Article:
Thursday, July 30, 2020

Tell me again what was the problem with gray ships? UPDATED

I just knew that something was going too well........
here we are back to all white 

       One of the things that has always kept me away from WW2 naval combat in any scale is that they just couldn't be happy with gray, or blue, or any other single color for that matter. Worse yet they didn't have the class to pick something attractive like buff over black. No, no such luck. They went with a "changing by the day" selection of camouflage patterns involving silly colors and a disturbing cross-breeding of cubism and impressionism. "Never you mind that HUGE column of smoke rising out of the funnels, this goofy pattern will make the ship disappear before their eyes....."
       That little rant out of my system I spent some time trying to pin down the camouflage scheme that was in effect for RN cruisers in the Indian ocean during the period May-Nov 1942. It seems that they used three colors and had an "official scheme" (of which I was never able to find an authoritative source). As I read on I found out that although there was an official pattern the ship's captains had a great deal of latitude in putting it into effect (to the point where, even in Scapa Flow, the home of the Royal Navy in wartime, some captains simply refused to repaint their ships and left them gray). This left me with little to go on. 
       In addition the HMS Dauntless seems to have been one of the least often photographed ships since the invention of the camera. I found myself trying to use photos of  her sister-ships (black and white, of course) to try to reconstruct the camo-scheme. Needless to say, none of these pictures reflected the same pattern applied across all the ships, leaving me to think it was more of a guideline than an official instruction. In the end I decided to use the patterns as a guide and just went ahead and sketched out the scheme and started putting paint on the model. This means that, without fail, I will now promptly encounter someone who has made it his life's work to document the Dauntless and all of the possible permutations of its appearance over the years. So be it.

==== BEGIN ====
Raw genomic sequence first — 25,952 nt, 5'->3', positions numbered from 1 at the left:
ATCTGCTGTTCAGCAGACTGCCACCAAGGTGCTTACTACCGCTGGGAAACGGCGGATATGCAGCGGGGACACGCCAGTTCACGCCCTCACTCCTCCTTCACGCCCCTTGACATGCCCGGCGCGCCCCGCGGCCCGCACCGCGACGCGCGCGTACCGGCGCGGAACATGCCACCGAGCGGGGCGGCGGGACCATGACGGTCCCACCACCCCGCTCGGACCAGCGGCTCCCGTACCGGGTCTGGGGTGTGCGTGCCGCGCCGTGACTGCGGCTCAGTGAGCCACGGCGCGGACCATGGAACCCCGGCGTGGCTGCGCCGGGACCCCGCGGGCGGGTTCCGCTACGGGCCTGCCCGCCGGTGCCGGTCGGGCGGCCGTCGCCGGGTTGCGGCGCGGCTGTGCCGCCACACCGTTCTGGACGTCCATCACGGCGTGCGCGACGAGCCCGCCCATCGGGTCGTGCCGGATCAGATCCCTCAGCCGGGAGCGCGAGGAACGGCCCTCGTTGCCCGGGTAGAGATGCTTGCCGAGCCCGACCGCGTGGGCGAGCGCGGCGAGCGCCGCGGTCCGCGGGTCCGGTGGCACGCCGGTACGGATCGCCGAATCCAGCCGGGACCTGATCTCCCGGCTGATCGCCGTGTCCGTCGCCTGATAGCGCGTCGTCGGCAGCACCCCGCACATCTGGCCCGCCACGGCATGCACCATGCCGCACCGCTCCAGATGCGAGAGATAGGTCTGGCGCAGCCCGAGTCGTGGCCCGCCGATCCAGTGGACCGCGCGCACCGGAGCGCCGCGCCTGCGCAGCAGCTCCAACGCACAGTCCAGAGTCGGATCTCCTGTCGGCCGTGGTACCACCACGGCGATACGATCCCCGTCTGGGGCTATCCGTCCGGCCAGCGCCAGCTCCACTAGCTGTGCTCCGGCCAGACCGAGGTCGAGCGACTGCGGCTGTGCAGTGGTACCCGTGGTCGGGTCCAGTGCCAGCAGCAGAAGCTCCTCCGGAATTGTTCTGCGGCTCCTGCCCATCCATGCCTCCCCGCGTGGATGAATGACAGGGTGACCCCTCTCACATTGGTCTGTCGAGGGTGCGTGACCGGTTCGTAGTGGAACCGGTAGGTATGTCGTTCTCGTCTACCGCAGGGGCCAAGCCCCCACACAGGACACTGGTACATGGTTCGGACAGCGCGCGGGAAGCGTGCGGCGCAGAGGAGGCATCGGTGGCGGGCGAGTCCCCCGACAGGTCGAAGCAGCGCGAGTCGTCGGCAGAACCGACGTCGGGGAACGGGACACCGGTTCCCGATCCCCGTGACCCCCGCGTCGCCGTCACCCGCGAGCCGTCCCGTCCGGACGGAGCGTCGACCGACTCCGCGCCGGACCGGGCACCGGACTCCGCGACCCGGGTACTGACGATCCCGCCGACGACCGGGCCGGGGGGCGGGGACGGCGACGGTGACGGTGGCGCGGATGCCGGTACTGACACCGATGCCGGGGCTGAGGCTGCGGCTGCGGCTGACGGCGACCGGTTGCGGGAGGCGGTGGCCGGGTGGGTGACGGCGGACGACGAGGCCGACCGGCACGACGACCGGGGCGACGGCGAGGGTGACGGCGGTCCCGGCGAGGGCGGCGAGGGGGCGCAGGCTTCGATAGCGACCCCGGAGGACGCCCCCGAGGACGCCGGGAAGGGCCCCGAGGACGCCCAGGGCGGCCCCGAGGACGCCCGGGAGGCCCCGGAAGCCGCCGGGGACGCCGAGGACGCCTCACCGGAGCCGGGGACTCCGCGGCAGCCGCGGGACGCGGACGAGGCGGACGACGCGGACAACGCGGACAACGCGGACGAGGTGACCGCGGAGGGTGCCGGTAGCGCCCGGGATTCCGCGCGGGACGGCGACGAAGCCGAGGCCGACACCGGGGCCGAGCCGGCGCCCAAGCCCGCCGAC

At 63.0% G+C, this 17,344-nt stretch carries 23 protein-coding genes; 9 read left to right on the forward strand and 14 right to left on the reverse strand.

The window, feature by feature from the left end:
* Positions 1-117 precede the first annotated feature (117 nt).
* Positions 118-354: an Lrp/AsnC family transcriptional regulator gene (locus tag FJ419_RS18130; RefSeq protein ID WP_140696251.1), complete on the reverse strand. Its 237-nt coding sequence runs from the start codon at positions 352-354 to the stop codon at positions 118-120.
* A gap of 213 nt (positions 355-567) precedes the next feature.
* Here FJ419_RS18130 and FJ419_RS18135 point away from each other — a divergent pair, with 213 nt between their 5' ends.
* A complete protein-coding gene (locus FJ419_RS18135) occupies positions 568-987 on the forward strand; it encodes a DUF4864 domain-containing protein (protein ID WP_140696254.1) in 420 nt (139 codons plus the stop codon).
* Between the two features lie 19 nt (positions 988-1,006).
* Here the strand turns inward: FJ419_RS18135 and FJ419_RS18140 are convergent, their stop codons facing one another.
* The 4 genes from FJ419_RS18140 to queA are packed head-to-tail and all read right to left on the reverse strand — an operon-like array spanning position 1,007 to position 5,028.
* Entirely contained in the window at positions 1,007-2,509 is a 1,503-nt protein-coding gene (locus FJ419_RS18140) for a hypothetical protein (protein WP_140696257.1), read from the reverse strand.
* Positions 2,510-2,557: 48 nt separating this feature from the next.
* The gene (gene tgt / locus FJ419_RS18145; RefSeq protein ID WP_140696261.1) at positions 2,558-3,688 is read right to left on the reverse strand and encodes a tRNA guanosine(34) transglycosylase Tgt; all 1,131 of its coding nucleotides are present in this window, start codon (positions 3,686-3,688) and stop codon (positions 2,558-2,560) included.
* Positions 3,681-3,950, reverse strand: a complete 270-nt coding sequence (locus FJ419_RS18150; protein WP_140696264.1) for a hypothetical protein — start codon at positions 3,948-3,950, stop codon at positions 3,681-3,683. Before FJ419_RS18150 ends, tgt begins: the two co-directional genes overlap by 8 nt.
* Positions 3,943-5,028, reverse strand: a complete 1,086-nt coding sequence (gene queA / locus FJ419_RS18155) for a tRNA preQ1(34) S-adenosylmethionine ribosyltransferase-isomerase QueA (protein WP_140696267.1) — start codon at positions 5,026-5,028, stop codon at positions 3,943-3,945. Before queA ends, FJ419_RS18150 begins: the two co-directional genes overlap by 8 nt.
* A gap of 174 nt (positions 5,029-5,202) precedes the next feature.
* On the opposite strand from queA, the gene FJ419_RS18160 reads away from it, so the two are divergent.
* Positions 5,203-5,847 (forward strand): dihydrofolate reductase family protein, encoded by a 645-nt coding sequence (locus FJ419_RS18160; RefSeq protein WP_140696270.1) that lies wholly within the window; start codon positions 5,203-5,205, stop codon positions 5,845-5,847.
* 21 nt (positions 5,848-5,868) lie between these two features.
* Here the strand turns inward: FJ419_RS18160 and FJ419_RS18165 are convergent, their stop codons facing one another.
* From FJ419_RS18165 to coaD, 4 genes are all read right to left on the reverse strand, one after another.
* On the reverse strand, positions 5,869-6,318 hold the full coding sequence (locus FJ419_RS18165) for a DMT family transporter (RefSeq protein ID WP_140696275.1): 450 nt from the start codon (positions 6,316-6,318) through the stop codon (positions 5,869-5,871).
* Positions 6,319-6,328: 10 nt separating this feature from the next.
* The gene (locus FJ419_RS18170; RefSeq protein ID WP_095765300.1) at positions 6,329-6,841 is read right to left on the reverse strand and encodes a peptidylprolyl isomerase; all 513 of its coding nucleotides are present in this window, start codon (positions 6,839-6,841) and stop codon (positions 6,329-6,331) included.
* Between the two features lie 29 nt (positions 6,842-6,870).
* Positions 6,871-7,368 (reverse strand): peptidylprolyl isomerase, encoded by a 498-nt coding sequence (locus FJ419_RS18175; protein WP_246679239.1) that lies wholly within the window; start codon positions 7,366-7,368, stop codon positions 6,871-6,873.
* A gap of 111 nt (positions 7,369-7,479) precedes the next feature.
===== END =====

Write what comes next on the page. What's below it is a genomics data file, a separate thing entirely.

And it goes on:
these are supposed to be the colors in use....

which I tried to match to some colors that I already had to hand

not the Dauntless, but a sister

and we end up with this, anybody have a clue if the RN painted the wooden decks?
 I swear that once I'm done with this batch of boats 
I'm going to go back to ACW ironclads, I can understand "all black"

so I painted the deck brown, 
the lighting makes it look like mustard but I swear it is really brown

I am intending to give it a second coat with a lovely color from Americana entitled "Barnwood" which is a brown-turned-gray color of sun-bleached wood


  1. I had always thought the whole point was there was no "uniform" camouflage scheme? The "dazzle" colouring was designed to confuse optical rangefinders? I can't recall ever seeing a painted deck - seems very un-Navy like!

  2. The decks are nature teak. If the ship had a metal deck it would be gray. Go to the White Ensign Model site. These company specialize ti ship paints.

  3. As to whether the RN painted the decks, you knew the answer was going to be "sometimes". The metal decks would probably be dark grey, and the wooden ones were often also painted grey.

  4. Lol. I enjoyed the rant. I think the ship looks good though. 😀

  5. The model looks fantastic. Aged Teak looks black. I have the guns and will run them by soon. The Warrior has a cut away inside her hull that shows the Teak STILL in place in the ships double hull. Sandwiched in there for 160 years, hard as a rock, and looks pretty black. That beast (HMS Warrior) is 420 feel long, just shy of 60 feet beam and the same height. Double hulled and 18 inches of Teak between the hulls, all the way around. When the guide told us that, my first thought was, wow that would take a bite out of Britain's national debt. I will send you a picture of the teak from the warrior.